Our theme for February is actually a challenge: write a piece without using first person pronouns (I, me, we, etc.)

If a stranger ever approaches you on the street and asks you to teach English there are several things you must do.

First, ask the stranger to clarify his request, is it English Literature or English Language he wants you to teach?

If it is literature, immediately comply and sign the contract then and there, in blood if at all possible in order to ensure it is binding. If you become a literature teacher you are instantaneously seen as intellectual, introspective, and capable of effectuating every scene of Much Ado About Nothing on a whim, while not actually having to be or do any of these. Nothing is trendier or, as a teacher, more likely to get your story turned into a Hollywood film about how you helped an inner city kid become this century’s Twain than to be an English Literature teacher.

If, however, the stranger informs you he wants you to teach the English language, immediately spit in his eye, both if you have an abundance of saliva, and walk away, quickly.

Nothing you face in this world will be more complex, baffling, or make you feel like your brain is being pummeled by the Whomping Willow than teaching the logic-bashing English language.

Because in English these sentences are grammatically correct:

  •         All the faith he had had had had no effect on the outcome of his life.
  •         The rat the cat the dog chased killed ate the malt.
  •         Buffalo buffalo Buffalo buffalo buffalo buffalo Buffalo buffalo.
  •         Will Will Smith smith?

English has borrowed, cheated, and stolen its way through linguistic history. English hears a fascinating word from a different, more established, and reputable language and slyly slips the word into his pocket where it bumps against all the other pilfered diction. By the time English spreads the thieved goods onto his chipped table underneath the bare luminescence of a single, hanging lightbulb, their original meaning and part of speech have been muddled.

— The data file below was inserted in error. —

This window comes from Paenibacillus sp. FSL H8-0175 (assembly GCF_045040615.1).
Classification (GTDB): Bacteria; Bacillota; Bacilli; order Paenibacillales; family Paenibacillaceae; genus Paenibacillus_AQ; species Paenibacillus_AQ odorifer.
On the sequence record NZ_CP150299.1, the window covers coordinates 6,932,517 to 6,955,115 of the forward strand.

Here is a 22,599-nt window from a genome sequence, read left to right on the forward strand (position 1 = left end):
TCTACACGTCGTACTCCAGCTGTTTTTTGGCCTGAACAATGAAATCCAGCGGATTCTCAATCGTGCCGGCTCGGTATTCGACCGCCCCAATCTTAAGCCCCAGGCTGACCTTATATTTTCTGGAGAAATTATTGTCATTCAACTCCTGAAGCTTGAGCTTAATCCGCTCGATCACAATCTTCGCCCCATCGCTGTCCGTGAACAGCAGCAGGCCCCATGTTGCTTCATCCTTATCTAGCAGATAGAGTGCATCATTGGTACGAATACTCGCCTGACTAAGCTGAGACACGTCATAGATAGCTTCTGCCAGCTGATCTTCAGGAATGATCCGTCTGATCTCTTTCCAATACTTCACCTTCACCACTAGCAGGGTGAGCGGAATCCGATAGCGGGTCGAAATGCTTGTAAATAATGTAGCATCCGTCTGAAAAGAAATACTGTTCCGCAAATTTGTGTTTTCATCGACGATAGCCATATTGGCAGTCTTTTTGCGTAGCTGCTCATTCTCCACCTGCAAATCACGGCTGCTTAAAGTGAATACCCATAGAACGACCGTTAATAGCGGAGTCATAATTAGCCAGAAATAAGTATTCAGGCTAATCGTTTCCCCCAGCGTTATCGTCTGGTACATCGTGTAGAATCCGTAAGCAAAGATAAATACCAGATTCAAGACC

Shrugging, while taking a long drag on his cigarette, English scraps it all and uses the stolen words whenever and however he pleases. Nouns function as verbs while verbs flirt with adjectives and determiners become possessive.

In short, chaos ensues. Shirking the advice of older, more established languages to create consistent rules that follow logic, English dips out the back door to loot more lexicon.

English is a scoundrel language.  

English is a pompous, semi-frantic teenager with a zit of a problem.

Imagine a zit on your forehead the dermatologists and moms of the world instruct you not to pop because it will only damage your skin, become more inflamed, and reproduce at a velocity to lure jealousy from Hydra.  But they don’t know anything and they definitely don’t know that Chad in fourth period has made eye contact with you twice in the last week and you really think this time he’ll ask you out but ONLY if you don’t have a zit the size of Mt. St. Helens (pre-eruption) smack dab in the middle of your forehead, so you pop it regardless of mom and Dr. dermatologist.

Twenty seconds later you realize you’ve made a terrible mistake. You try to un-pop the zit, which you realize is imbecilic but you’re desperate. The resulting pustule is so titanic that you have to go to school wearing a Band-Aid and Chad ends up going on date with Clare Clearskin from the dance squad. You soberly (because you’re fifteen) acknowledge that you’ll die alone, dateless, and pockmarked all because you didn’t adhere to the straightforward, logical advice from those who’ve gone before you.

That, dear reader, is the state of the English language: alone, dateless, and pockmarked.  

So again, if a stranger approaches you and requests you to teach English, there are several things you must do. Check if he is alone, inquire about the existence of his dating life, and scan his skin for pockmarks. If the evidence is still hazy, have him turn out his pockets. If so much as a one word drops out, run.

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